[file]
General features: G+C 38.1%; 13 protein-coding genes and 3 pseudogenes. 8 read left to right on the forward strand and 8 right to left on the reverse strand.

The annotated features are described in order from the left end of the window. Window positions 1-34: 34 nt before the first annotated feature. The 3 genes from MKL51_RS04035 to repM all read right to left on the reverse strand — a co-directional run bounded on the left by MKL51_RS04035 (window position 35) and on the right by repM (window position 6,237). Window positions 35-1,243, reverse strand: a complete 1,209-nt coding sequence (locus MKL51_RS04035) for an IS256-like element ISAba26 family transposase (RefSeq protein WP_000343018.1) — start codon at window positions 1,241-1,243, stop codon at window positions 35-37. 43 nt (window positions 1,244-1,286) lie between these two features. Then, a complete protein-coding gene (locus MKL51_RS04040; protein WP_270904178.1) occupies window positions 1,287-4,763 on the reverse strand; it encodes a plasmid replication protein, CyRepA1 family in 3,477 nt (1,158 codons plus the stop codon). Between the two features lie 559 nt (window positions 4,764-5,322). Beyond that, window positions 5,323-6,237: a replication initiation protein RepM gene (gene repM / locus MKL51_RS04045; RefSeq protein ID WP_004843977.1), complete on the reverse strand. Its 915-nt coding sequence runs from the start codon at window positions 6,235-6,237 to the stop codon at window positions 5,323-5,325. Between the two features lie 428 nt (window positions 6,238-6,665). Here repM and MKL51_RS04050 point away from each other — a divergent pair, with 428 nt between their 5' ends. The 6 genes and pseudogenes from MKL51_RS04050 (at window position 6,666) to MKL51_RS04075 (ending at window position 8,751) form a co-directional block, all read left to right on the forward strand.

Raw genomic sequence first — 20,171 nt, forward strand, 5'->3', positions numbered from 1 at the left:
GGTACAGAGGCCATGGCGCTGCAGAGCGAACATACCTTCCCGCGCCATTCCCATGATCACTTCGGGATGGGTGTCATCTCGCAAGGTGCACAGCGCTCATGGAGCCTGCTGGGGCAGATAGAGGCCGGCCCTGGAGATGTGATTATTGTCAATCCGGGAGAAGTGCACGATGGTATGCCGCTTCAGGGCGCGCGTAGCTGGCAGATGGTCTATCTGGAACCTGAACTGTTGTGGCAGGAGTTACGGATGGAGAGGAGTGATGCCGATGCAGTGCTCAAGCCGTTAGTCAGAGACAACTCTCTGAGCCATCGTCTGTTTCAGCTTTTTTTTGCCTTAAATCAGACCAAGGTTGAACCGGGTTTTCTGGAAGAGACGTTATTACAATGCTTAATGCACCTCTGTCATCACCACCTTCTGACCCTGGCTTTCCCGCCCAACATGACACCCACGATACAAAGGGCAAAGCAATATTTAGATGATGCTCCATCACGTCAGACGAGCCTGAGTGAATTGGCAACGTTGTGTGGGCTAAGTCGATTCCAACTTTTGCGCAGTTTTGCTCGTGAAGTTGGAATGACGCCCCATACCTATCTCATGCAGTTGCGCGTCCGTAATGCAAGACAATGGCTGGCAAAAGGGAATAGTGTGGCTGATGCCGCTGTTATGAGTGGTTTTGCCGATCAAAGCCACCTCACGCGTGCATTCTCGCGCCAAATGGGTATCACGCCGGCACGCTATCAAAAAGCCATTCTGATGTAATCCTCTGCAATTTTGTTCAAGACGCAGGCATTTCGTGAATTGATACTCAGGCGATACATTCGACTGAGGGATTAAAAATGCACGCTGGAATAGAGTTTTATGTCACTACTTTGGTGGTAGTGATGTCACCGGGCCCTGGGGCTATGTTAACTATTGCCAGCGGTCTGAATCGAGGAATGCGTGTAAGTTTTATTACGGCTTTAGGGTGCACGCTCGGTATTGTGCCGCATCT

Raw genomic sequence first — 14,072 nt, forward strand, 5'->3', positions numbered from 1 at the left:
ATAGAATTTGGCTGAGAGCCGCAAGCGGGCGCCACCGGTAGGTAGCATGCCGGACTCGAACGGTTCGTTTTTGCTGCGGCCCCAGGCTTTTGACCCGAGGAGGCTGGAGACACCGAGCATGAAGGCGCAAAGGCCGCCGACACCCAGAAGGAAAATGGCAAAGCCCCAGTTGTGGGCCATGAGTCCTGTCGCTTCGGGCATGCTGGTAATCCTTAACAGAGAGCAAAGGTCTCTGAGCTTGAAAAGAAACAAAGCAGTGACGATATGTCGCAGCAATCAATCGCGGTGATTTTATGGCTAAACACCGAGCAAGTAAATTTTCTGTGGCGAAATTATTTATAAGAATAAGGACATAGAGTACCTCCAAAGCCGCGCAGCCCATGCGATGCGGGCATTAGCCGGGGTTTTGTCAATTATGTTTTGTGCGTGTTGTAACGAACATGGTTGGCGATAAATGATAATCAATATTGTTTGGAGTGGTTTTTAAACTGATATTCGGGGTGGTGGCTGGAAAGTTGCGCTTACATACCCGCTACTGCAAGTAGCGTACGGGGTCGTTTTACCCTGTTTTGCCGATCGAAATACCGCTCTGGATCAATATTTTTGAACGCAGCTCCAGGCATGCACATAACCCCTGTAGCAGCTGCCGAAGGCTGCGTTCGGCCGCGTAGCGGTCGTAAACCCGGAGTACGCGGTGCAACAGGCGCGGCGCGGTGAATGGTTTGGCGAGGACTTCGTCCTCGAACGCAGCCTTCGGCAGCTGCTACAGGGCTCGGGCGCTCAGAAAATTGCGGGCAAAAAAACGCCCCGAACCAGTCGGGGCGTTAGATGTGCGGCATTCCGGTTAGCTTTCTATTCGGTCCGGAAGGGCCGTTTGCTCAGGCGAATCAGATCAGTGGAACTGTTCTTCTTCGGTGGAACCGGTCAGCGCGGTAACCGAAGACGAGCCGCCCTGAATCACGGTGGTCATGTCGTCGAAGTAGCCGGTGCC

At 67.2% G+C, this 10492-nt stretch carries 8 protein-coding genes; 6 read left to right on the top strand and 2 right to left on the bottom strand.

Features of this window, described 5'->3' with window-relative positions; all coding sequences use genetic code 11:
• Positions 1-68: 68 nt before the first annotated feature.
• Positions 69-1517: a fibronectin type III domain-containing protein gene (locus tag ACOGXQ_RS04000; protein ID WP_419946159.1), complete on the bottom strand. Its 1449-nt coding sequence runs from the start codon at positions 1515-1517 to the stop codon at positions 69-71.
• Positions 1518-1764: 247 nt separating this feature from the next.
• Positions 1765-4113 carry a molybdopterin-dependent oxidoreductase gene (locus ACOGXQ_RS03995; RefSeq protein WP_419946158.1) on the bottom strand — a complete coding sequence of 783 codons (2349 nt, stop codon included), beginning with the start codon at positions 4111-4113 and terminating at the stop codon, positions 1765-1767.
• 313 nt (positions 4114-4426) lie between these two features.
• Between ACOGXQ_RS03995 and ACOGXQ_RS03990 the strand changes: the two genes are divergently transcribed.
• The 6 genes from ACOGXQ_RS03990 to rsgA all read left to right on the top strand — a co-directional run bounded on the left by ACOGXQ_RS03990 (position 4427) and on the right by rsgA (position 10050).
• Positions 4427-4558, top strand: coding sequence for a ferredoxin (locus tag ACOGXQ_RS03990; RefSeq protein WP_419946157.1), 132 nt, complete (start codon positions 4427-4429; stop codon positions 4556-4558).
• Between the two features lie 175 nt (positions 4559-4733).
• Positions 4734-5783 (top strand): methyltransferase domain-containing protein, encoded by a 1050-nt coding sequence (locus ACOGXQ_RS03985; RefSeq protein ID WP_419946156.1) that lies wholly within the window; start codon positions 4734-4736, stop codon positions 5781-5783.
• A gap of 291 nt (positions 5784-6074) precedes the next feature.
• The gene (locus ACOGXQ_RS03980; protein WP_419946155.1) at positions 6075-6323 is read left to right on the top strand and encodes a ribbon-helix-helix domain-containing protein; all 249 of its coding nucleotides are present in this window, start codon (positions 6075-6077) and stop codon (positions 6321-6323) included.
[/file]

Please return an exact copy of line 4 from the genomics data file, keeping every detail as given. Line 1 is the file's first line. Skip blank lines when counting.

GGTACAGAGGCCATGGCGCTGCAGAGCGAACATACCTTCCCGCGCCATTCCCATGATCACTTCGGGATGGGTGTCATCTCGCAAGGTGCACAGCGCTCATGGAGCCTGCTGGGGCAGATAGAGGCCGGCCCTGGAGATGTGATTATTGTCAATCCGGGAGAAGTGCACGATGGTATGCCGCTTCAGGGCGCGCGTAGCTGGCAGATGGTCTATCTGGAACCTGAACTGTTGTGGCAGGAGTTACGGATGGAGAGGAGTGATGCCGATGCAGTGCTCAAGCCGTTAGTCAGAGACAACTCTCTGAGCCATCGTCTGTTTCAGCTTTTTTTTGCCTTAAATCAGACCAAGGTTGAACCGGGTTTTCTGGAAGAGACGTTATTACAATGCTTAATGCACCTCTGTCATCACCACCTTCTGACCCTGGCTTTCCCGCCCAACATGACACCCACGATACAAAGGGCAAAGCAATATTTAGATGATGCTCCATCACGTCAGACGAGCCTGAGTGAATTGGCAACGTTGTGTGGGCTAAGTCGATTCCAACTTTTGCGCAGTTTTGCTCGTGAAGTTGGAATGACGCCCCATACCTATCTCATGCAGTTGCGCGTCCGTAATGCAAGACAATGGCTGGCAAAAGGGAATAGTGTGGCTGATGCCGCTGTTATGAGTGGTTTTGCCGATCAAAGCCACCTCACGCGTGCATTCTCGCGCCAAATGGGTATCACGCCGGCACGCTATCAAAAAGCCATTCTGATGTAATCCTCTGCAATTTTGTTCAAGACGCAGGCATTTCGTGAATTGATACTCAGGCGATACATTCGACTGAGGGATTAAAAATGCACGCTGGAATAGAGTTTTATGTCACTACTTTGGTGGTAGTGATGTCACCGGGCCCTGGGGCTATGTTAACTATTGCCAGCGGTCTGAATCGAGGAATGCGTGTAAGTTTTATTACGGCTTTAGGGTGCACGCTCGGTATTGTGCCGCATCT